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J Acquir Immune Defic Syndr. 2009 Oct 1;52(2):228-34. doi: 10.1097/QAI.0b013e3181b06125.

Clinical and genotypic findings in HIV-infected patients with the K65R mutation failing first-line antiretroviral therapy in Nigeria.

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Northwestern University, Chicago, IL 60611, USA.



The HIV-1 epidemic in African countries is largely due to non-B HIV-1 subtypes. Patterns and frequency of antiretroviral drug resistance mutations observed in these countries may differ from those in the developed world, where HIV-1 subtype B predominates.


HIV-1 subtype and drug resistance mutations were assayed among Nigerian patients with treatment failure on first-line therapy (plasma HIV RNA >1000 copies/mL). Sequence analysis of the reverse transcriptase and protease gene revealed drug resistance mutations and HIV-1 viral subtype. Specific patterns of mutations and clinical characteristics are described in patients with the K65R mutation.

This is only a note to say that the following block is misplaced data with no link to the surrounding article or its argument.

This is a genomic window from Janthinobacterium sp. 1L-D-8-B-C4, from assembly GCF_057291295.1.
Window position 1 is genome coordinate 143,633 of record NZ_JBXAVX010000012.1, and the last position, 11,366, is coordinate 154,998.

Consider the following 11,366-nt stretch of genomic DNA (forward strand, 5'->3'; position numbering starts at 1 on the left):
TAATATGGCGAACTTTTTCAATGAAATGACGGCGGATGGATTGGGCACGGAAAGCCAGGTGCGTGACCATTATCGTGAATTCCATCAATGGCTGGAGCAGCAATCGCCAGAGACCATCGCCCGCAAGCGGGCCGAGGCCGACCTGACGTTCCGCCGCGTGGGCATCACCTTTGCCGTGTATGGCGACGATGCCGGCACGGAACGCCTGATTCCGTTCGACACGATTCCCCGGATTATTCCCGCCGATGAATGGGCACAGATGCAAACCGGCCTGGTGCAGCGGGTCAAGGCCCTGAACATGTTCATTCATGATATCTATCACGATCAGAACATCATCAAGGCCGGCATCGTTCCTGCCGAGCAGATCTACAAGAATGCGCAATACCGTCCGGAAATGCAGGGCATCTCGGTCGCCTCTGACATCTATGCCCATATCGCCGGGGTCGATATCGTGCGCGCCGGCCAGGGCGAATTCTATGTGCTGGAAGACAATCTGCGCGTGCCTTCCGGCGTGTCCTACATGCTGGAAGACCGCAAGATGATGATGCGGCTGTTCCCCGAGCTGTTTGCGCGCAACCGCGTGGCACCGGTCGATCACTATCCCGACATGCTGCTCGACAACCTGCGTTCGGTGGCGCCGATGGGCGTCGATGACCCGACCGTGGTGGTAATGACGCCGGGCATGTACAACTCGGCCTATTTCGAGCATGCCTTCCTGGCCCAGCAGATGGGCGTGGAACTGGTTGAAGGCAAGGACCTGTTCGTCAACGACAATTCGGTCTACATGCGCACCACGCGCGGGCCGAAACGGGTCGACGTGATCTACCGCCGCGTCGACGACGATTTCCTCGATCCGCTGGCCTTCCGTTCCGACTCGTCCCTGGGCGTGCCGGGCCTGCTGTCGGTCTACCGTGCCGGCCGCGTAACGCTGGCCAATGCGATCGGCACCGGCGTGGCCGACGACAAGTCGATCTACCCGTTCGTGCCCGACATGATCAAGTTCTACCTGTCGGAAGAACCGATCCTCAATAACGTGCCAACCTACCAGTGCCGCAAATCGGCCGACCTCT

Since 2005, 338 patients were evaluated. The most prevalent subtypes were CRF02_AG [152 of 338 (44.9%)] and G [128 of 338 (37.9%)]. Three hundred seven of 338 (90.8%) patients had previously received stavudine and/or zidovudine + lamivudine + efavirenz or nevirapine; 41 of 338 (12.1%) had received tenofovir (TDF). The most common nucleoside reverse transcriptase inhibitor mutations observed were M184V (301, 89.1%) and K70R (91, 26.9%). The K65R mutation was present in 37 of 338 patients (10.9%). The Q151M (P < 0.05), K219R, and T69del (P < 0.01) mutations were more common in patients with K65R who had not received TDF.


The K65R mutation is increasingly recognized and is a challenging finding among patients with non-B HIV subtypes, whether or not they have been exposed to TDF.

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